National Geographic : 1949 Jun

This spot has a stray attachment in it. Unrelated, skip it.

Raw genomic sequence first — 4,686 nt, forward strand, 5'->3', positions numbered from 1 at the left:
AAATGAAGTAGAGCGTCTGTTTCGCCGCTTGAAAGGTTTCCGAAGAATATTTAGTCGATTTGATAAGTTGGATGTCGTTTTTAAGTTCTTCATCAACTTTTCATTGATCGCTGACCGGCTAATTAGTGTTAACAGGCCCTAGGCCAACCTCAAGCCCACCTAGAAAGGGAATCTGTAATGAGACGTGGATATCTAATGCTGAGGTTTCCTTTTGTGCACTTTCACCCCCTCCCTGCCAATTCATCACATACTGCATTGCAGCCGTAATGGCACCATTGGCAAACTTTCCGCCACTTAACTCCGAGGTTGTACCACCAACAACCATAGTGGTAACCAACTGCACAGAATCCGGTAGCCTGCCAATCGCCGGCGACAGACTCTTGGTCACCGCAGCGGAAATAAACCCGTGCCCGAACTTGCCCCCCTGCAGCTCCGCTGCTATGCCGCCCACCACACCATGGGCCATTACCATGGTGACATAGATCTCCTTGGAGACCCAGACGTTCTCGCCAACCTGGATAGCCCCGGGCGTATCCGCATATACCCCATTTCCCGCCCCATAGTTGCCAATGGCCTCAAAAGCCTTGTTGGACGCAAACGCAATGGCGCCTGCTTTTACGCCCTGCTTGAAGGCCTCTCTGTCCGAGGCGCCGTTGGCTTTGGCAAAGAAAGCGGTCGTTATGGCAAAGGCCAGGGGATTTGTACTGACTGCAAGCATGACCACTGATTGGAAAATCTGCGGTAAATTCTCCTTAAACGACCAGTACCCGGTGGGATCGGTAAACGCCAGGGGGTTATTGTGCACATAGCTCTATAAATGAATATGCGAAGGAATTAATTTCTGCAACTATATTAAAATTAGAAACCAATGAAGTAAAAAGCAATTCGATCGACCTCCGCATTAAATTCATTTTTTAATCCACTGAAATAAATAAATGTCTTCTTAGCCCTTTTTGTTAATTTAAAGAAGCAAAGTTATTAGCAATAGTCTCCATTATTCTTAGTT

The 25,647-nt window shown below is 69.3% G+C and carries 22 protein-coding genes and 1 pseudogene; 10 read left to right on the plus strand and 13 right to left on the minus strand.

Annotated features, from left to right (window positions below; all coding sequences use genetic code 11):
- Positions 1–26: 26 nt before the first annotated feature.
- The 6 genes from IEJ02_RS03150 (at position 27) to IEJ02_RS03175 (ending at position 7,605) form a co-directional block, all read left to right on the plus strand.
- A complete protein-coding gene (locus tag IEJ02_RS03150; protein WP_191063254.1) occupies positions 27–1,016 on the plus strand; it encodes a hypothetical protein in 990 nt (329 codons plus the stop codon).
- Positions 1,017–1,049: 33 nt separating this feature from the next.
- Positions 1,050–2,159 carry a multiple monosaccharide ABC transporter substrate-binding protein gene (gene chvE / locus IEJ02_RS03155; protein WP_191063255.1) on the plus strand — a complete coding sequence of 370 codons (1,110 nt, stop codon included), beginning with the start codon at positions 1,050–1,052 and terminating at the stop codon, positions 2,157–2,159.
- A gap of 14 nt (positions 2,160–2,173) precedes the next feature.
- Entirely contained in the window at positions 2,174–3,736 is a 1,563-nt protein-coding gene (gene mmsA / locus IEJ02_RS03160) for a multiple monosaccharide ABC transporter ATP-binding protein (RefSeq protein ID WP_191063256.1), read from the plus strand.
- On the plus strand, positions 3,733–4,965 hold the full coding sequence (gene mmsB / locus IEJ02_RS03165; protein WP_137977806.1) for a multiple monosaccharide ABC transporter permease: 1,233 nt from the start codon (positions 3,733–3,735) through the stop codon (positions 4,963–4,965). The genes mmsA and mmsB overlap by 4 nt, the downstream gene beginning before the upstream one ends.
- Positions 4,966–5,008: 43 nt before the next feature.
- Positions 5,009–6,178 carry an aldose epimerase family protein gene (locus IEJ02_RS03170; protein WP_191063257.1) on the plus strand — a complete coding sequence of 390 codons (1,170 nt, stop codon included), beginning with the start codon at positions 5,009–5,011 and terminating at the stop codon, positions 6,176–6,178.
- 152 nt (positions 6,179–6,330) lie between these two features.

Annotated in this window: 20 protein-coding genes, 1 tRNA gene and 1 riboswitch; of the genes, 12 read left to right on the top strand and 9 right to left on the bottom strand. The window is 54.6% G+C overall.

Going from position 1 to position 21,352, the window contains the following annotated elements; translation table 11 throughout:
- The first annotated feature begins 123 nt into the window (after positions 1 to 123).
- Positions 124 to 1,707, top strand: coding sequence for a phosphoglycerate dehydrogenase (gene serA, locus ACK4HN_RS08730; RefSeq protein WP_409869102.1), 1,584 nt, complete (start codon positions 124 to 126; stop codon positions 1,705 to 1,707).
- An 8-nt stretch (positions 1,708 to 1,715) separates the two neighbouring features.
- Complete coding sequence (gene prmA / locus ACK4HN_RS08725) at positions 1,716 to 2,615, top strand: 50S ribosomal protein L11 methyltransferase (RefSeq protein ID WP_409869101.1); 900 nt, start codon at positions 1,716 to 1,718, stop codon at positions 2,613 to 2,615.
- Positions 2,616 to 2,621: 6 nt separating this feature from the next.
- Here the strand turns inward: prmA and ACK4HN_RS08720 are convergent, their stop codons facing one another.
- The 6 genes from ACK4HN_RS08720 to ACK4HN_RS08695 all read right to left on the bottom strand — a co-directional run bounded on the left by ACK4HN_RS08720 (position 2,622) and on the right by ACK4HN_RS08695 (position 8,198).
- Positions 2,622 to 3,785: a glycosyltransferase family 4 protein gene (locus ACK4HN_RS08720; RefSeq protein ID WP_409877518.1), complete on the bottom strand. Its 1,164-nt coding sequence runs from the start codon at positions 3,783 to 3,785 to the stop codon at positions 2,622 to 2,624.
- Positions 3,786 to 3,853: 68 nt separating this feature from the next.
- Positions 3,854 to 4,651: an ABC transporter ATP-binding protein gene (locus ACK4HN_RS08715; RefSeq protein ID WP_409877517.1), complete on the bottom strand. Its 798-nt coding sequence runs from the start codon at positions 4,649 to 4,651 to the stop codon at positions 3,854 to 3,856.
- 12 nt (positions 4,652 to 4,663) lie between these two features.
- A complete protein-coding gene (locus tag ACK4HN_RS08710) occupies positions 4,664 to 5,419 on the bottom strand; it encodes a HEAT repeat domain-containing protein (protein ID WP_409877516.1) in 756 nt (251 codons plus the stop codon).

Purse Strings Tighten Around Acres of Fish; School's Out for 200,000 Menhaden Though the menhaden is pursued with increasing diligence, its numbers do not seem to decrease. In 1948 almost a billion pounds were processed, double the yield of the salmon, its closest rival. Menhaden nets, costing up to $6,000, require frequent repairs. Sharks, trapped inadvertently, rip the fabric to shreds. Massed menhaden have been known to suffocate sharks preying on them. rather recent addition to the menhaden fleet. The industry, always alert to new aids, has added airplanes to its equipment in the last two years. Radio-equipped, company owned or chartered planes scout the fishing grounds. When the pilot discovers a school of menhaden, he directs his company's boats to its location. "Boats Away!" Taylor scanned the sea with his binocu lars, handed them to me, and pointed to a menhaden boat to the south of us. I saw its purse boats lowered and leave the mother ship. Menhaden had been sighted. That was assurance that the fish were running and the Mace would get its share. Captain Wade and the mate climbed to the crow's-nest, 60 feet above the water (page 820). They were up there less than 20 min utes when the captain commanded, "Boats away!" Pilot Taylor stepped to the door of the pilothouse, looked up, and noted the direction in which the captain pointed. I saw no evidence of menhaden. "How does the captain know menhaden are schooling?" I asked Taylor. "There are two ways," he explained. "Some times porpoises pursue the schools, causing the fish to cluster so tightly for protection that they are literally forced to break water. The other way is to sight a reddish-brown patch." Taylor pointed out the reddish-brown patch; the Mace's engines stopped. Crewmen scurried to their stations, tugged to release the seine-laden purse boats. The striker boat, a small round-bottomed craft, already had been dropped overside and boarded by a crew man. Standing upright and facing forward to keep the menhaden in sight, he rowed to ward the school.